State Roundup: General Assembly turns attention to cannabis, gun safety, bamboo overgrowth

State Roundup: General Assembly turns attention to cannabis, gun safety, bamboo overgrowth

Maryland lawmakers must design a framework to turn an illegal marijuana producing and distributing industry into a legal one by July 1. (Photo by E. A. Breeden/Capital News Service)

RECREATIONAL CANNABIS BILL INTRODUCTION EXPECTED SOON: Annapolis has been abuzz since the start of the 2023 Maryland General Assembly in anticipation of the state’s recreational cannabis bill, one of the headline items on this year’s agenda. Legislative leaders have said the bill will be introduced soon — possibly Friday. Brenda Wintrode/Baltimore Banner

PIMLICO PROJECT STALLED, NO START DATE IN SIGHT: Rising construction costs and interest rates, much costlier than anticipated renovations, and a question of who eventually will own Laurel Park in Anne Arundel County have stalled progress on the complex projects of renovating Pimlico and Laurel racetracks. Hayes Garner/Baltimore Sun

OPINION: BLACK MARYLANDERS CONCERNED ABOUT GUN BILL: The recently-proposed Gun Safety Act of 2023 (Senate Bill 1) raises alarm and distrust, particularly among Black Marylanders who are concerned that this bill attacks the free exercise of their Second Amendment rights.  Chris Anderson/Capital News Service in

MONTGOMERY STUDENT ON STATE OF THE STATE MENTION: ‘IT FELT INCREDIBLE:’Jefferson Vasquez-Reyes had two thoughts when Maryland Gov. Wes Moore asked him to stand during Moore’s State of the State address on Wednesday. First, the 18-year-old Montgomery College student said, “It felt incredible,” as members of the General Assembly and invited guests burst into applause in the historic State House, and then he felt a sense of responsibility. Kate Ryan/WTOP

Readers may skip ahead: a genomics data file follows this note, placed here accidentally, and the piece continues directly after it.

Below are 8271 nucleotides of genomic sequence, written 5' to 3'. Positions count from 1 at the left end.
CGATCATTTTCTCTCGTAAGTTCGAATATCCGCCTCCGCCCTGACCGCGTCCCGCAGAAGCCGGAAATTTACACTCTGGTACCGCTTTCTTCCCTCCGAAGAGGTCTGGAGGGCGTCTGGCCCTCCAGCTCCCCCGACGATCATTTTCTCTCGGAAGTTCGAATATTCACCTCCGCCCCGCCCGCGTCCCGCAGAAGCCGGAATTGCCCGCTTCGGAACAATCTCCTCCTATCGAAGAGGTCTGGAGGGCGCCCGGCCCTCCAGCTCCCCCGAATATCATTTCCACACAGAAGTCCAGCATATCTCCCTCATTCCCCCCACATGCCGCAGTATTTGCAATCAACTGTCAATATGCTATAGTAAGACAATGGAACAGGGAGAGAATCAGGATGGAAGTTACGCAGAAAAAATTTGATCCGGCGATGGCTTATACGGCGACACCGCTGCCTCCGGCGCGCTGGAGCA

BILL WOULD STOP POLICE FROM SEARCHING BECAUSE OF CANNABIS ODOR: Lawmakers heard testimony this week on a bill to stop warrantless vehicle searches by police that are based solely on the odor of cannabis. Hannah Gaskill/Baltimore Sun

Sen. Ben Cardin

CARDIN’S FUNDRAISING NUMBERS FUEL SPECULATION: U.S. Sen. Ben Cardin (D-Md.) raised less than $30,000 in the final three months of 2022, according to new campaign finance reports released this week. That’s hardly peanuts, but the bottom line, and particularly Cardin’s fundraising activity in the last quarter of the year, will invite speculation that the 79-year-old lawmaker will not seek a fourth term in 2024. Josh Kurtz/Maryland Matters

  • In a previously unreported conversation with Maryland Reporter’s Len Lazarick at a Democratic event last fall, Cardin was asked if he would be running again. Cardin, who turns 80 in October, said it was “an eight-year decision” that he would need to be making, meaning that if he ran again and won, he would be 87 when his term was over. Cardin has served in elected office continuously since he was first elected to the House of Delegates in 1966 at the age of 23. He eventually became speaker of the House of Delegates, served 20 years in the U.S. House of Representatives and is in his third six-year term as a U.S. senator.